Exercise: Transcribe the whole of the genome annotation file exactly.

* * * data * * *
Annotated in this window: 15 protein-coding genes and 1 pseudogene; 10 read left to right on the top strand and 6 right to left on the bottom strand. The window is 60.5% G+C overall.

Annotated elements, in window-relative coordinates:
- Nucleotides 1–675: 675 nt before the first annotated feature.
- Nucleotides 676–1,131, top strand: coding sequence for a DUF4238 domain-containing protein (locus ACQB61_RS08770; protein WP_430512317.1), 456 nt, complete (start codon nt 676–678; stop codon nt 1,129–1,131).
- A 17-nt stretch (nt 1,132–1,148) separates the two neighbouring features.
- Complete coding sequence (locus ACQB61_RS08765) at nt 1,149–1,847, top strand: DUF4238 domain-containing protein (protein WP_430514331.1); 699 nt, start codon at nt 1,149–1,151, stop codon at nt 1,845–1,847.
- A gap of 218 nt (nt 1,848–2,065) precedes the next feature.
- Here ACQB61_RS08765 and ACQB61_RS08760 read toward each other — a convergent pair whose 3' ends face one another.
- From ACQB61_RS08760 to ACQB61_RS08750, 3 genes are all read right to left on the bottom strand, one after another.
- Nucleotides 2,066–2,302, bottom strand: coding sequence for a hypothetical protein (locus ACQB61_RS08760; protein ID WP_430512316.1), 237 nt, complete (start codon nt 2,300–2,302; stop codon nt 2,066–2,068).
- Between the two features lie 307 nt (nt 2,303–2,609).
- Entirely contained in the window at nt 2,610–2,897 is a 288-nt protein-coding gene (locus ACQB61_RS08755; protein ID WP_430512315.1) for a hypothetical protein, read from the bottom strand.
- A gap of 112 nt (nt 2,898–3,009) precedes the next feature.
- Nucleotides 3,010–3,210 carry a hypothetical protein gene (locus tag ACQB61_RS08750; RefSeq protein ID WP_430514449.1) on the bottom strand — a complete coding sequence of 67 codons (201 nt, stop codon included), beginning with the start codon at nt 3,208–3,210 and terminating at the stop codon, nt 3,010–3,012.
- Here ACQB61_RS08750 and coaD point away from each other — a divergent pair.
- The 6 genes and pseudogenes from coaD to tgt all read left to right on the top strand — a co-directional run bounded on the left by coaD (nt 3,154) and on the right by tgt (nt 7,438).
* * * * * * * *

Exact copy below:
Annotated in this window: 15 protein-coding genes and 1 pseudogene; 10 read left to right on the top strand and 6 right to left on the bottom strand. The window is 60.5% G+C overall.

Annotated elements, in window-relative coordinates:
- Nucleotides 1–675: 675 nt before the first annotated feature.
- Nucleotides 676–1,131, top strand: coding sequence for a DUF4238 domain-containing protein (locus ACQB61_RS08770; protein WP_430512317.1), 456 nt, complete (start codon nt 676–678; stop codon nt 1,129–1,131).
- A 17-nt stretch (nt 1,132–1,148) separates the two neighbouring features.
- Complete coding sequence (locus ACQB61_RS08765) at nt 1,149–1,847, top strand: DUF4238 domain-containing protein (protein WP_430514331.1); 699 nt, start codon at nt 1,149–1,151, stop codon at nt 1,845–1,847.
- A gap of 218 nt (nt 1,848–2,065) precedes the next feature.
- Here ACQB61_RS08765 and ACQB61_RS08760 read toward each other — a convergent pair whose 3' ends face one another.
- From ACQB61_RS08760 to ACQB61_RS08750, 3 genes are all read right to left on the bottom strand, one after another.
- Nucleotides 2,066–2,302, bottom strand: coding sequence for a hypothetical protein (locus ACQB61_RS08760; protein ID WP_430512316.1), 237 nt, complete (start codon nt 2,300–2,302; stop codon nt 2,066–2,068).
- Between the two features lie 307 nt (nt 2,303–2,609).
- Entirely contained in the window at nt 2,610–2,897 is a 288-nt protein-coding gene (locus ACQB61_RS08755; protein ID WP_430512315.1) for a hypothetical protein, read from the bottom strand.
- A gap of 112 nt (nt 2,898–3,009) precedes the next feature.
- Nucleotides 3,010–3,210 carry a hypothetical protein gene (locus tag ACQB61_RS08750; RefSeq protein ID WP_430514449.1) on the bottom strand — a complete coding sequence of 67 codons (201 nt, stop codon included), beginning with the start codon at nt 3,208–3,210 and terminating at the stop codon, nt 3,010–3,012.
- Here ACQB61_RS08750 and coaD point away from each other — a divergent pair.
- The 6 genes and pseudogenes from coaD to tgt all read left to right on the top strand — a co-directional run bounded on the left by coaD (nt 3,154) and on the right by tgt (nt 7,438).